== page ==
> what the
> best available science tells us to policy makers and the broader
> this is it.
> At Greenpeace, our climate campaign now dwarfs all our other
> efforts. To
> get plugged in, check out either of the websites below (or just
> drop me a
> Whether you are working with Greenpeace, another conservation
> group, or on
> your own, the most important thing is to do something. Are your
> representatives in your city, state, and country fully aware of
> what is
> happening and what it means? Are there ways you can help inform
> the current
> rapidly growing debate? Are there ways you can help inform voters
> to make
> smart choices?
> John Hocevar
> Greenpeace USA
> 512 454-6140
> jhocevar at greenpeace.org
>> Date: Sat, 15 Dec 2007 16:18:19 -0500
>> From: Judith Lang <jlang at riposi.net>
>> Subject: [Coral-List] WHAT CAN WE DO??
>> To: coral-list at coral.aoml.noaa.gov
>> Tom Williams raises an important question when he asks: "WHAT CAN WE
>> DO??," now that the risk from carbon emissions to coral reefs and
>> those who depend upon them for their livelihoods is receiving some
>> well-deserved publicity.
>> Here are a few suggestions for starters:
>> We CAN set a positive example for our neighbours and colleagues by
>> our daily choices of how much fossil fuel we consume, both directly
>> as a fuel and indirectly via our use of hot water, paper, plastic
>> bags, electronic trinkets, exotic foods, etc., etc.
>> We CAN minimize our long-distance work-related travel to that which
>> is really necessary to fulfill our research and educational needs or
>> Those of us with some discretionary income CAN spend some of it on
>> carbon-offset programs: for example, planting trees in the tropics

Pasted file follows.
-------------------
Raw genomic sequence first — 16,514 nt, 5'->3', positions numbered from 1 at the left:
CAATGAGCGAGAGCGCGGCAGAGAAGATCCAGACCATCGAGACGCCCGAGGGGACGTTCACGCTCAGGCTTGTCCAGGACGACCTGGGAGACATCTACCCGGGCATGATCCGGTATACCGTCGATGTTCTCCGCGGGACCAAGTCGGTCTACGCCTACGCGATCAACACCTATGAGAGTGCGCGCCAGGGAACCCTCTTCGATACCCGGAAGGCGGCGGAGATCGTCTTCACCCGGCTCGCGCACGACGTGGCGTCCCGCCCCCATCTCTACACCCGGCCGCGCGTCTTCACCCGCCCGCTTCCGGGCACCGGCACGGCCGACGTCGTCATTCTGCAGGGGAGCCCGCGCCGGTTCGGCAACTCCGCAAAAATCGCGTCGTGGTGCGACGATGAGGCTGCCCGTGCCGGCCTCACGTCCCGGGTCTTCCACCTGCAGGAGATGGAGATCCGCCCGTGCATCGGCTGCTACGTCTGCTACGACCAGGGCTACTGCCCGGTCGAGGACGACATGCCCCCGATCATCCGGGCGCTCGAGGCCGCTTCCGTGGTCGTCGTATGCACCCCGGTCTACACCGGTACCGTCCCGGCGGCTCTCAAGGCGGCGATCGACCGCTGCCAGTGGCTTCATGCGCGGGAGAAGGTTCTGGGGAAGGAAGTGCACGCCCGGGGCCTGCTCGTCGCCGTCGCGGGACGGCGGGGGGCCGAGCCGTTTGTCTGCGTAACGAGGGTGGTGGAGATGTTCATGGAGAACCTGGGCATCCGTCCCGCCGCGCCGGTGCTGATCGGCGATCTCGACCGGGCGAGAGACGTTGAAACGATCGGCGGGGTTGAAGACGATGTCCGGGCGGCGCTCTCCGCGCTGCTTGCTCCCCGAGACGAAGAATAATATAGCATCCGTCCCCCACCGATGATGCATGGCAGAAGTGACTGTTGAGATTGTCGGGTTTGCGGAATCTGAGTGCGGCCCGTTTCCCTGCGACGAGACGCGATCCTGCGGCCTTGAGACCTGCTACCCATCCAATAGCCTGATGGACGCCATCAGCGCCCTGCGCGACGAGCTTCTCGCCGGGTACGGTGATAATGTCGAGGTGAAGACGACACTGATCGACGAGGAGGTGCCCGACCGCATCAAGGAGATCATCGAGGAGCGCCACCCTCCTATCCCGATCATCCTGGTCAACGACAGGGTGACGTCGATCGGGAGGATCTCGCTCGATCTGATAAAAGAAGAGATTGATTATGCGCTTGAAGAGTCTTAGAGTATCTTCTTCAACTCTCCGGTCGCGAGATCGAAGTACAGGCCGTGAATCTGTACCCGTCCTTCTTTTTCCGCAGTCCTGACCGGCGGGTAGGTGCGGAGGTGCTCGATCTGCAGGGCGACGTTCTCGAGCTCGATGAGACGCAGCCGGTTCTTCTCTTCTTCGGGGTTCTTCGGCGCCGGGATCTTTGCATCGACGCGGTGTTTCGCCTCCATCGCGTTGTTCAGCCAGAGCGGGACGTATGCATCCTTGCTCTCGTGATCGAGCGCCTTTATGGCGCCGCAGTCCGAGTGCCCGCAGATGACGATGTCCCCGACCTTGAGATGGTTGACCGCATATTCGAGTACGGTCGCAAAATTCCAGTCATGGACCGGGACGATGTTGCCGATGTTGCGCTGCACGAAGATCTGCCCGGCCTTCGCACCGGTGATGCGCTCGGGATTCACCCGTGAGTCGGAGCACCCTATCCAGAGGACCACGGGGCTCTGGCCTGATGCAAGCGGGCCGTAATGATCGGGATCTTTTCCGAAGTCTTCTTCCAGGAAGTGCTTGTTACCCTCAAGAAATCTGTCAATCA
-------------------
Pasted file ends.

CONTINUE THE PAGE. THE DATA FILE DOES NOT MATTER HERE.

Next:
>> where they will grow year round which also helps nourish impoverished
>> soils, and provides food, fuel or income for poor communities.
>> Judy Lang
>> Begin forwarded message:
>>> From: Tom Williams <ctwiliams at yahoo.com>
>>> Date: December 14, 2007 1:59:28 PM EST
>>> To: Coral Listserver <coral-list at coral.aoml.noaa.gov>
>>> Subject: [Coral-List] Fwd: Re: New Science Paper Says Carbon
>>> Emissions [MORE THAN] THREATEN Coral Reefs
>>> It appears to be FAR WORST than indicated in the
>>> Subject Line Check the conclusions --- WHAT CAN WE
>>> PARTIAL From Science
>>> Science 14 December 2007: Vol. 318. no. 5857, pp.
>>> 1737 ? 1742 DOI: 10.1126/science.1152509
>>> Coral Reefs Under Rapid Climate Change and Ocean
>>> O. Hoegh-Guldberg,1* P. J. Mumby,2 A. J. Hooten,3 R.
>>> S. Steneck,4 P. Greenfield,5 E. Gomez,6 C. D.
>>> Harvell,7 P. F. Sale,8 A. J. Edwards,9 K.,
>>> Caldeira,10, N. Knowlton,11 C. M. Eakin,12 R.
>>> Iglesias-Prieto,13 N.Muthiga,14 R. H. Bradbury,15 A.
>>> Dubi,16 M. E. Hatziolos17
>>> "Atmospheric carbon dioxide concentration is
>>> expected to exceed 500 parts per million and global
>>> temperatures to rise by at least 2?C by 2050 to
>>> 2100, values that significantly exceed those of at
>>> least the past 420,000 years during which most extant
>>> marine organisms evolved.
>>> Under conditions expected in the 21st century,
>>> global warming and ocean acidification will compromise
>>> carbonate accretion, with corals becoming increasingly rare on reef